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By Ben Larned · June 10, 2018
In a culture driven by image, influence and followers, it’s easy to forget that art only carries as far as its voice – and only lasts as long as its voice is true. For their fourth podcast episode, groundbreaking indie studio A24 unites two artists – Sofia Coppola (The Virgin Suicides) and Paul Schrader (Taxi Driver) – whose work continues to define the eras in which they were made. On the heels of Schrader’s latest film, First Reformed, he joins Coppola in a conversation about finding material and voice while navigating our uncertain times.
To start, the filmmakers asked an effortlessly disturbing question: how does one get a movie seen today? Recalling the release of his iconic film Taxi Driver, Schrader says that much of a film’s life is determined by luck. One must gain the approval of the gatekeepers – festival programmers, press, distributors – but once a film reaches its audience, promotion becomes utmost in expanding it. Coppola notes, it’s a full-time job to promote a film, especially during awards season (Labor Day to April). Even iconic filmmakers can’t avoid waiting, either. It took the distributors several months to gauge a proper release plan for First Reformed, for instance – but this is an essential part of the process.
Working with studios and executives remains a frustrating necessity as well. Schrader recounts a period from several years prior, when a bad studio experience sent him into despair – “This is how my career’s gonna end, with a fiasco.” Coppola and Schrader both speak to this fear: every film could be your last, especially when your focus isn’t commercial success, but art. So how do you make a film with executives and business people who, as Schrader points out, don’t even engage with or enjoy the medium? This is a tension that neither Coppola or Schrader have a solution for; it’s simply an obstacle to be aware of.
Of course, one can’t promote a film without having first made one. Finding material can be one of the most challenging aspects of a filmmaker’s career. “After every film,” Coppola says, “you go through that period of searching.” As a critic, Schrader found it difficult to lean into “trashy,” commercial film without elitism getting in his way. To write Taxi Driver, he had to humble himself and engage in a seedier side of life. Similarly, it took him an entire lifetime to gain the courage to tackle spirituality in First Reformed. Metaphorical distance between the artist and the subject is essential for Schrader, however; he believes that his weakest films are the ones that he wrote about his mother and father, respectively. It’s about finding a common thematic ground, but a unique, specific context in which to explore the ideas.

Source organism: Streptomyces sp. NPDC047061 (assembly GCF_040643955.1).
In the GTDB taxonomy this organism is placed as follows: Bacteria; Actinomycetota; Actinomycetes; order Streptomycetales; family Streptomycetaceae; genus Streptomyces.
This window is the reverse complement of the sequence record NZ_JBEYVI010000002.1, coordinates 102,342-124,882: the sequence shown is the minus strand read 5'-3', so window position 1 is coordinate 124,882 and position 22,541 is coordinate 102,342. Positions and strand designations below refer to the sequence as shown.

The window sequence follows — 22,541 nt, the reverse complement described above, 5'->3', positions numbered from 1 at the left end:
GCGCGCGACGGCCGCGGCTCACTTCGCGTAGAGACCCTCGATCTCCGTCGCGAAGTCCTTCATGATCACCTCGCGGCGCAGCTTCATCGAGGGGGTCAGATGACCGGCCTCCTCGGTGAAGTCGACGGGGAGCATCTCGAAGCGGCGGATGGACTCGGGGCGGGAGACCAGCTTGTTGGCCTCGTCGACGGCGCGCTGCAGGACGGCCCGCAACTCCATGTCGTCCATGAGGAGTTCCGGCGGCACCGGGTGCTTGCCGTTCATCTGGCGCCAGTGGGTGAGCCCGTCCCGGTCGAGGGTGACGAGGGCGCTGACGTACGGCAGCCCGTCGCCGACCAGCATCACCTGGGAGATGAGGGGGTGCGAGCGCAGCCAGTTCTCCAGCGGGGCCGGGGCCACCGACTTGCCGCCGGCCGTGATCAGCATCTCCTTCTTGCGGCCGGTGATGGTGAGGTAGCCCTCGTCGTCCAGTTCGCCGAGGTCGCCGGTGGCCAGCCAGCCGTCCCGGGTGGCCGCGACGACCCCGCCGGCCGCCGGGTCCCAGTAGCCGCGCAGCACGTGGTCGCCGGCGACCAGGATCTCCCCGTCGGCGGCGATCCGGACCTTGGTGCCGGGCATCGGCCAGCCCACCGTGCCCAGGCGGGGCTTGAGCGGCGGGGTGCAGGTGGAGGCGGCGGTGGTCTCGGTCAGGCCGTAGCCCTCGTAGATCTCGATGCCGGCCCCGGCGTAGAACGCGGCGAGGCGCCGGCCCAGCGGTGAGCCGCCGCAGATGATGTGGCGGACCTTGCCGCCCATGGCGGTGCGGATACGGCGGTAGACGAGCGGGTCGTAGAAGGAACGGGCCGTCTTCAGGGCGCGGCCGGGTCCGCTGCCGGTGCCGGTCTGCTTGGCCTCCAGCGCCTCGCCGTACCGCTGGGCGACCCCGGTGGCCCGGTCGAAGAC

Schrader’s search for material has also illuminated the cyclical nature of his characters – the lonely anarchist of Taxi Driver to the despair-swallowed priest of First Reformed – as a way for his art to explore the stages of life. Coppola agrees that elements of her work return organically; she’ll examine a story from afar and realize that she has stumbled upon the same theme. That doesn’t mean an artist can tell the same story over and over again. Schrader speaks to the fun of his ill-received The Canyons: he did it as a challenge, to see if he could pull it off. Coppola notes that her father made The Conversation as a riff on Blow-Up, but the process of recreation forced him to come up with something new.
That freshness can sometimes emerge through acknowledgment of the filmmaker’s era. When discussing the origins of his latest project, Schrader and Coppola both agree that a self-aware writer can’t avoid addressing the preoccupations of the time. With First Reformed, Schrader tackles the age-old conundrum of our purpose in the world, something many of us cringe to contemplate. How does one explore this unanswerable issue through art? You can’t push your audience into a grand mystery, Schrader believes; you can only guide them and encourage them to jump forward.
With that in mind, Coppola and Schrader ask, how do you stylistically “corner” a viewer so that they jump into the mystery? Schrader uses narration to “intravenously feed” the viewer information (though this isn’t the strongest path for novice writers). He also prevents the film from taking on other perspectives, so that the viewer can’t help but see through his protagonists’ eyes. It’s a trick that one can spot in much of Schrader’s work – his characters are dark and often morally questionable, but it’s hard to abandon them once we’ve witnessed their innermost anxieties. Considering the tumultuous state of our world, this kind of empathy seems invaluable.
While their conversation points out a disappointing truth – even filmmaking legends struggle to find success for their work – Coppola and Schrader remind us of the essentials. By seeking truth and reflection in your work, it can find a genuine, universal voice. Will it carry above the din of other creators? That’s for time (and the gatekeepers) to decide. But, as long as human beings seek answers for these overwhelming questions of existence and faith, we can continue to provide art that illuminates the conversation.
Listen to the fourth A24 podcast below.
Do these discussions help you in your own process? Keep up with A24’s podcast, and The Script Lab, for more advice!
BEN LARNED is an independent genre writer and filmmaker based in Los Angeles. He has written for outlets such as Blumhouse, Bloody Disgusting, WeScreenplay and ScreenCraft. His column Forbid
Photo credit: A24.